$2,600 / set

Meissen Plates Vintage Reticulated Edge Multico...

Meissen Porcelain

German Porcelain

Porcelain

Set of eight decorative Meissen plates, each of them with reticulated edge. Manufactory: Meissen Dating: 19th century / made circa 1860-1880. Material: white porcelain , glossy ...

You May Also Like
$3,000

Meissen Tea Bowl and Saucer, Equestrian Scene, ...

Meissen Porcelain

German Porcelain

Porcelain

Meissen tea bowl and saucer finely painted with equestrian scenes in an unusual muted palette, including a humorous scene of a rider coming across a bather, within ornate gilt Rococo...

$5,398

Large Meissen Lidded Vase Sculptured Decoration...

Meissen Porcelain

German Vases

Porcelain

Large lidded vase Meissen with figures Magnificent vase figure vase strawberry. Measures: H 42 cm. Condition: see pictures.  

$1,600 Sale Price
20% Off

Meissen Quatrefoil Shape Cup and Saucer with Ch...

Meissen Porcelain

German Porcelain

Porcelain

Rare Meissen quatrefoil shape cup and saucer with elegant handle, finely painted with children in landscapes, one side of the cup with a boy showing a girl his empty grape basket, wh...

$10,261 / set

Pair of Large Antique Meissen Style Porcelain F...

Meissen Porcelain

German Porcelain

Porcelain

These charming antique Meissen style Porcelain figures are rendered in the elegant Rococo style, depicting a courting couple dressed in 18th century clothes and holding flowers; each...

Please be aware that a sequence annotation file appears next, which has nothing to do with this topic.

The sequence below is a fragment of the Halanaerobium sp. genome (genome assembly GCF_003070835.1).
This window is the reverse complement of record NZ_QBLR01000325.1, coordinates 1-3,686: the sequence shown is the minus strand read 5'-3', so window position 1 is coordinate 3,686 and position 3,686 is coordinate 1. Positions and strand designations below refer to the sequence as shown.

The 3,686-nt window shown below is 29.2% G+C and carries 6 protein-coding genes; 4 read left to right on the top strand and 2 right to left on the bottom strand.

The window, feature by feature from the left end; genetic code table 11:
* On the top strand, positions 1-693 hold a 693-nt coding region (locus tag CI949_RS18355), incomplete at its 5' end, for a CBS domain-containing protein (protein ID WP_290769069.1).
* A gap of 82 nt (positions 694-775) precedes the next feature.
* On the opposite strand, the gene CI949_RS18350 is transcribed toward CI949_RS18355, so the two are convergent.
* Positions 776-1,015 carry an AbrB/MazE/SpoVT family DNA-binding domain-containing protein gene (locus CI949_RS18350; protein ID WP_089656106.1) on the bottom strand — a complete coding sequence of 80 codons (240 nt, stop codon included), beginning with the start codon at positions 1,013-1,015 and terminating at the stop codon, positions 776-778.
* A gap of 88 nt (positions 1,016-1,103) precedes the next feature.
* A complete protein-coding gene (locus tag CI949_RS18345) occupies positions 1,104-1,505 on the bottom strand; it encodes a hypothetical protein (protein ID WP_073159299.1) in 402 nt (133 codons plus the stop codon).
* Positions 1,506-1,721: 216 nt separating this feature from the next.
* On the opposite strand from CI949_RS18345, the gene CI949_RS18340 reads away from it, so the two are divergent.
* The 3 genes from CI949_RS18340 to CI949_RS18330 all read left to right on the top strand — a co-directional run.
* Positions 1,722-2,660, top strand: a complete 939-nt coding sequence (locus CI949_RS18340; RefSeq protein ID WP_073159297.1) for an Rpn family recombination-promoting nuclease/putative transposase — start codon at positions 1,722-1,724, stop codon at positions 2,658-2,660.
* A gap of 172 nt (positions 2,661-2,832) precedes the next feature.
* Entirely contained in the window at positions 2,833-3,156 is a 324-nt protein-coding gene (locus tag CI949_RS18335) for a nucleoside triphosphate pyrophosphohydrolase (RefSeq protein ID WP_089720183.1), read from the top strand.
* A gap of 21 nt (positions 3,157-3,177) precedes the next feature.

$1,000 / set

Meissen Teabowl and Saucer, Watteauesque Scenes...

Meissen Porcelain

German Porcelain

Porcelain

Meissen teabowl and saucer, superbly painted with large-scale Watteauesque scenes of couples in garden, within a fine gold tracery border. Blue crossed swords and dot mark, circa...

$1,850

Antique Topographical Meissen Porcelain Shoe wi...

Meissen Porcelain

German Paperweights

Porcelain

A fine and rare Meissen 'Pantoffel' or Slipper paperweight with a topographical scene. The hand-painted cartouche depicts the Royal Palace and Great Gardens at Dresden and is surr...

$88,800 / set

Monumental Pair of Meissen Porcelain Snowball V...

Meissen Porcelain

German Vases

Porcelain

This rare and monumental antique pair of Meissen Porcelain 22 inch vases is crafted in the illustrious Schneeballen, or Snowball, pattern. First modeled by the famed Johann Joachim K...

$695

Meissen Porcelain Table Bell with Hand-Painted ...

Meissen Porcelain

German Porcelain

Porcelain

A fine antique Meissen porcelain table bell with Dresden flowers (or Deutsche Blumen) decoration. Each side bears a different floral bouquet. The interior has a factory origina...